The Chilling Stars

Read ASAP “The Chilling Stars: The New Theory of Climate Change” by Prof. Henrik Svensmark and Nigel Calder 

Circa 1950, scientists confirmed that our galaxy, the Milky Way, is a spiral galaxy. Our Sun, a small star, is not fixed in an arm of the spiral, but orbits outside the galaxy’s center, moving from arm to arm, over hundreds of millions of years. The galactic environment of our system actually changes pronouncedly, from age to age. Inside a dense galactic arm, populated with large, short lived stars, there are many star births, and catastrophic star deaths. Our solar system passes through dense arms periodically, and also through the much less dense space between the arms.

Large stars typically “die” in a massive explosion called a super nova. Such stellar explosions result in highly energetic subatomic particles called “cosmic rays.” Cosmic rays are much more frequently encountered, in the dense arms of the galaxy, and of course, near super novae. Two cosmic rays on average zip through your head every second, unobserved by you. If you are reading this at jet cruising altitude, the number is higher. At present, we are located in a minor or spur arm, called Orion.  Only within the last 15 years have scientists discovered that these energetic particles, creating cascades of free electrons in the atmosphere, contribute effectively to low cloud formation.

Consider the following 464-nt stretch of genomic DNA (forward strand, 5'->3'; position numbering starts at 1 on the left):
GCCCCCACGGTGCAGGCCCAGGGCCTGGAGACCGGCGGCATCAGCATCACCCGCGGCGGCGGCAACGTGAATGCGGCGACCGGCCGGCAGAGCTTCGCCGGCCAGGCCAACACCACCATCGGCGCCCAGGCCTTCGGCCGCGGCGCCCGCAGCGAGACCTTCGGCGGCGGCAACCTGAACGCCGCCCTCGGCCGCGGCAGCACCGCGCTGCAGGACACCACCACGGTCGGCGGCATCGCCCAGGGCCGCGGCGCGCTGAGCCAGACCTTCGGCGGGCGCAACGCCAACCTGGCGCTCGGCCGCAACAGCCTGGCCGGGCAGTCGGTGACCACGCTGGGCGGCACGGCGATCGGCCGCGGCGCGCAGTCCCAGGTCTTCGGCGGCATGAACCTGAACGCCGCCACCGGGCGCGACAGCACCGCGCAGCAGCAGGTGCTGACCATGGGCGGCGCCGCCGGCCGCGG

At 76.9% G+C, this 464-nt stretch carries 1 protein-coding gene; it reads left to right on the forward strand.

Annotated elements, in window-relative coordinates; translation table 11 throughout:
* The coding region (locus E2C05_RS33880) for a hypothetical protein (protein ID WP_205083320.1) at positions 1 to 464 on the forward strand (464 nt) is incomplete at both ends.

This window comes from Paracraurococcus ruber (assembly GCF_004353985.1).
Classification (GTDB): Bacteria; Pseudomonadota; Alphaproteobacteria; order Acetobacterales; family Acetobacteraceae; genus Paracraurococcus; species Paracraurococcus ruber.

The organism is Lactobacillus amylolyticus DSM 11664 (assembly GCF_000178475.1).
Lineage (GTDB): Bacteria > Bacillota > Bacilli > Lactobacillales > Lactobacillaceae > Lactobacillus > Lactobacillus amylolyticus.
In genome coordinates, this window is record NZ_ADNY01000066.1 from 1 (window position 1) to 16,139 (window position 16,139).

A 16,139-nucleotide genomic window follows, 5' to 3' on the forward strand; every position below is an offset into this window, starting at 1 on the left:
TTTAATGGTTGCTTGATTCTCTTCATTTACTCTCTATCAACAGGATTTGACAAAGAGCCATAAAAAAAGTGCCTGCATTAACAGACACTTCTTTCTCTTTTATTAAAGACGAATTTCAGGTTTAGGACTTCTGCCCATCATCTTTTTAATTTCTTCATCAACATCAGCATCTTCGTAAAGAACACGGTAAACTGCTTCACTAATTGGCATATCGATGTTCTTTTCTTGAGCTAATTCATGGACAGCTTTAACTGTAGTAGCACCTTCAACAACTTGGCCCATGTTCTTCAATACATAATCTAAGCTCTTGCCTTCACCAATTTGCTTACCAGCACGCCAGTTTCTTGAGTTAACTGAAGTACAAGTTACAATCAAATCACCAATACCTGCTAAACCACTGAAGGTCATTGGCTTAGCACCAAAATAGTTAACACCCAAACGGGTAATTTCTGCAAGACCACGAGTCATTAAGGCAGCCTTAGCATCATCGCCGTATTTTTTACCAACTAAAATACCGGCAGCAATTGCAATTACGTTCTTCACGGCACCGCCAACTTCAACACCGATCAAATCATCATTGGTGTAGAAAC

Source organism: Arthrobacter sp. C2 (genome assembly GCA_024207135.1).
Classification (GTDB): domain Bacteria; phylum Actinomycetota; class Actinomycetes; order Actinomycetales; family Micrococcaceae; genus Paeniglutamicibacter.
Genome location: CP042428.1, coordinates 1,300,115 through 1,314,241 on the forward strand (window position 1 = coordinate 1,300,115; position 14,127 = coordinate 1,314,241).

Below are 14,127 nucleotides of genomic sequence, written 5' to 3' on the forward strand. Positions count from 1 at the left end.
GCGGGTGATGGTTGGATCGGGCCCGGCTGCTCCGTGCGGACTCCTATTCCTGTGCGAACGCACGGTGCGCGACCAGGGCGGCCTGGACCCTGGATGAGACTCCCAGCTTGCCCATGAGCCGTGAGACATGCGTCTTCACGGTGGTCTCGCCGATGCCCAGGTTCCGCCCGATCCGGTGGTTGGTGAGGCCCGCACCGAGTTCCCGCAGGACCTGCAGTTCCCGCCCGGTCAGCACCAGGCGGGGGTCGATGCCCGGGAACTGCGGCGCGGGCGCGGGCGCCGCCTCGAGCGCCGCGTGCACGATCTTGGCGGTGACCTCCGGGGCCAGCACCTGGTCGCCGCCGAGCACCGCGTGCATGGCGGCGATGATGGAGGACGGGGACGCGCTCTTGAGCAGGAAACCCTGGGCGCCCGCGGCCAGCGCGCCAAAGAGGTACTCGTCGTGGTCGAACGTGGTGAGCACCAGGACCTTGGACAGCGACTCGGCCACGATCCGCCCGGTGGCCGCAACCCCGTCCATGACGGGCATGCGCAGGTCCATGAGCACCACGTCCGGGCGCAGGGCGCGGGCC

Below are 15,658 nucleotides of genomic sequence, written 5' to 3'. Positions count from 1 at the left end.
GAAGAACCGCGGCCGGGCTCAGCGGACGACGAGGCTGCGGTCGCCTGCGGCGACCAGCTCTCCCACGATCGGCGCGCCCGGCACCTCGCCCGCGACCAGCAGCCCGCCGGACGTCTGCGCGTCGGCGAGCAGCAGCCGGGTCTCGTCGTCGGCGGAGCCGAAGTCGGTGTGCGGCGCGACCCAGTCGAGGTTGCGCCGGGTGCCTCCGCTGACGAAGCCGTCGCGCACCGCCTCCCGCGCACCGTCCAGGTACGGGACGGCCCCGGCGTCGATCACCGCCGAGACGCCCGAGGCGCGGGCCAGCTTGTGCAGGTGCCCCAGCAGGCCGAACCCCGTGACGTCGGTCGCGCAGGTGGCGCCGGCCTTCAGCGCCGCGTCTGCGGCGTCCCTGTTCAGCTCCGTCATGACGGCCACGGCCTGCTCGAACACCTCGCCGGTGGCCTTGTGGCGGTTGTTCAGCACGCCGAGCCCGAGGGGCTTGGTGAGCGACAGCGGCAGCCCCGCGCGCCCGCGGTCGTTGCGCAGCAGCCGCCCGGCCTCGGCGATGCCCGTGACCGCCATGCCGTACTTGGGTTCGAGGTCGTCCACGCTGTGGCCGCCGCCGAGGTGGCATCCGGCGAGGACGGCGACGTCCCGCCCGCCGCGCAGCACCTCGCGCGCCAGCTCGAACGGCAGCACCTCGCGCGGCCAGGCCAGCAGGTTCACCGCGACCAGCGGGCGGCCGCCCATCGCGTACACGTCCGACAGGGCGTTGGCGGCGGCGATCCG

Only within the last 15 years have scientists discovered HOW clouds form! Astounding that it took so long.

We know for sure that our Sun itself effectively regulates the flow of cosmic rays reaching the Earth, through the Sun’s magnetosphere, which extends far beyond the planetary orbits. When the Sun is magnetically active (sunspot maxima) cosmic rays are more often deflected from reaching Earth. There is a well known 11 year sunspot cycle, highly correlated with the temperature of Earth’s atmosphere. There are more cycles, clearly correlating Earth’s temperature and solar activity. At a sunspot minima, more cosmic rays interact with our atmosphere, resulting in more formation of low clouds, over vast areas of the Earth. The upper aspect of low clouds is highly reflective, like the ice of Antarctica. Low clouds reflect most of the Sun’s energy which otherwise would be absorbed by the ocean or the land mass at the surface.  Sunspot activity can also slow dramatically for long periods. A very recent such period, prior to 1725, is called the Maunder Sunspot Minimum. It is also called the “Little Ice Age.” They are intimately related. With the Sun’s magnetic activity at a prolonged null, more cosmic rays interacted with Earth’s atmosphere creating more low clouds, and Earth’s atmosphere was cooled, fast. When the Sun became magnetically active again, low cloud formation slowed, and the atmosphere warmed.

Carbon dioxide comes mostly from the ocean, to a large extent generated by sea life. When the ocean warms, carbon dioxide normally dissolved in sea water is forced into the atmosphere. The temperature of the ocean is slow to change, because it is so massive, and also because water takes more energy to heat than does the same mass of atmosphere. Hundreds of years after a major reversal in solar activity, ocean temperature follows. So does carbon dioxide. Human activity generates a tiny fraction of the carbon dioxide which the ocean periodically takes up, or gives off, depending on its temperature. The carbon dioxide content of our atmosphere is a result of ocean temperature, much more than a cause.

If you want a clear explanation of all this and much more, read “The Chilling Stars” by Prof. Henrik Svensmark and Nigel Carter, or watch “The Great Global Warming Swindle” at . There is still much more to learn; climatology is practically a reborn science, as a result of the recent research of Svensmark and others!